The findings showed that diets that contribute to inflammation are linked to a higher risk of chronic kidney disease (CKD) progression.
"These findings have implications for the prevention of kidney failure using dietary approaches with low inflammatory potential," said lead author Tanushree Banerjee, from the University of California-San Fransisco.
Foods that have been positively related to concentrations of inflammatory markers include tomatoes, carbonated beverages, vegetables other than green leafy and dark yellow vegetables, processed meat, red meat, organ meat and fish other than dark-meat fish.
For the study, to be presented at ASN Kidney Week 2018 between October 23-28 at the San Diego Convention Center, the research team studied a national sample of 1,084 adults with CKD.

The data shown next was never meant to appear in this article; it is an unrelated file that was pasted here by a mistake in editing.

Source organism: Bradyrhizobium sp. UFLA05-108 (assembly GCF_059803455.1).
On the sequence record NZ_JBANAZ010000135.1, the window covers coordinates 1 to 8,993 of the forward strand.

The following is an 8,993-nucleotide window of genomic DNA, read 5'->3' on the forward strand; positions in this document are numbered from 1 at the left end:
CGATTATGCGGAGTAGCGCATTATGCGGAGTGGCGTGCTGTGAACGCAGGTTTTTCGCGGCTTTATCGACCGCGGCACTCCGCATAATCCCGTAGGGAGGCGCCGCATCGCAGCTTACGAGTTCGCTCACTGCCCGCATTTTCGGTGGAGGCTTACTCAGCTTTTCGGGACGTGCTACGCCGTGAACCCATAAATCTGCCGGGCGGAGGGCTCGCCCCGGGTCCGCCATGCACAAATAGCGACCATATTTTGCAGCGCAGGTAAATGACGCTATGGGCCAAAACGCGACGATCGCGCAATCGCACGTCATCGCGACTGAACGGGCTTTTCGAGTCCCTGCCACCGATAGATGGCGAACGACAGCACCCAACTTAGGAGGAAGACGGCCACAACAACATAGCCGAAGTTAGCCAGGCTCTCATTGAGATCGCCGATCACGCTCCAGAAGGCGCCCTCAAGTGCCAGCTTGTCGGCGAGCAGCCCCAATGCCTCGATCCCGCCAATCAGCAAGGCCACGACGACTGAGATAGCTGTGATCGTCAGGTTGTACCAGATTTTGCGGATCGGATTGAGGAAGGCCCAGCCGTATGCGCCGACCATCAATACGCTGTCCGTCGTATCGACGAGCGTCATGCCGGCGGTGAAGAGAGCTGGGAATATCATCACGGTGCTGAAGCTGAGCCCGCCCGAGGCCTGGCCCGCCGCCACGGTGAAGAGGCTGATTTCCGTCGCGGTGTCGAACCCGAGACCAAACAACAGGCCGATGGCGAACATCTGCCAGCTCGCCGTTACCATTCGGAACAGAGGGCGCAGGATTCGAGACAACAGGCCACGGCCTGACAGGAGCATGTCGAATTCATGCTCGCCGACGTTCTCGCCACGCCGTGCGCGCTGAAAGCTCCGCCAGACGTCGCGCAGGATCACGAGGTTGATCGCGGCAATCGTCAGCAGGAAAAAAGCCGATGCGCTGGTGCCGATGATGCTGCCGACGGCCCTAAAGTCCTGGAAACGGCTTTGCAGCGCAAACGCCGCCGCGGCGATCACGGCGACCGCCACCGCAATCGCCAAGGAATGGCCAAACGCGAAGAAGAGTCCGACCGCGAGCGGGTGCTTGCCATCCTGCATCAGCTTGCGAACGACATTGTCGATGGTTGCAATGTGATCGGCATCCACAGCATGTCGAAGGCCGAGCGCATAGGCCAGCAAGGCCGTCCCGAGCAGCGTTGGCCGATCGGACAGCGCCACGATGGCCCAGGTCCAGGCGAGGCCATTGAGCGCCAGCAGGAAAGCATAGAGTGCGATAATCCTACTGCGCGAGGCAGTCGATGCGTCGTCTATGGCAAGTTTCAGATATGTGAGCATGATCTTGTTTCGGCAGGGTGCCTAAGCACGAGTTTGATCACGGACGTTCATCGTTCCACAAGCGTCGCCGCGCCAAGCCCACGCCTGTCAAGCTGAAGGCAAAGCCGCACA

The team found that 11.1 per cent of the participants developed kidney failure over 14 years of follow-up.
"Nutritional interventions that focus on reducing the inflammatory aspects of diet should be tested for halting the progression of CKD," Banerjee added.
Earlier, a study, published in the journal PLOS ONE, highlighted that polluted air can also increase the risk of CKD which occurs when a person's kidneys are damaged, or cannot filter blood properly.
The study showed that people with diabetes, obesity, high blood pressure or heart disease are at an increased risk of developing CKD.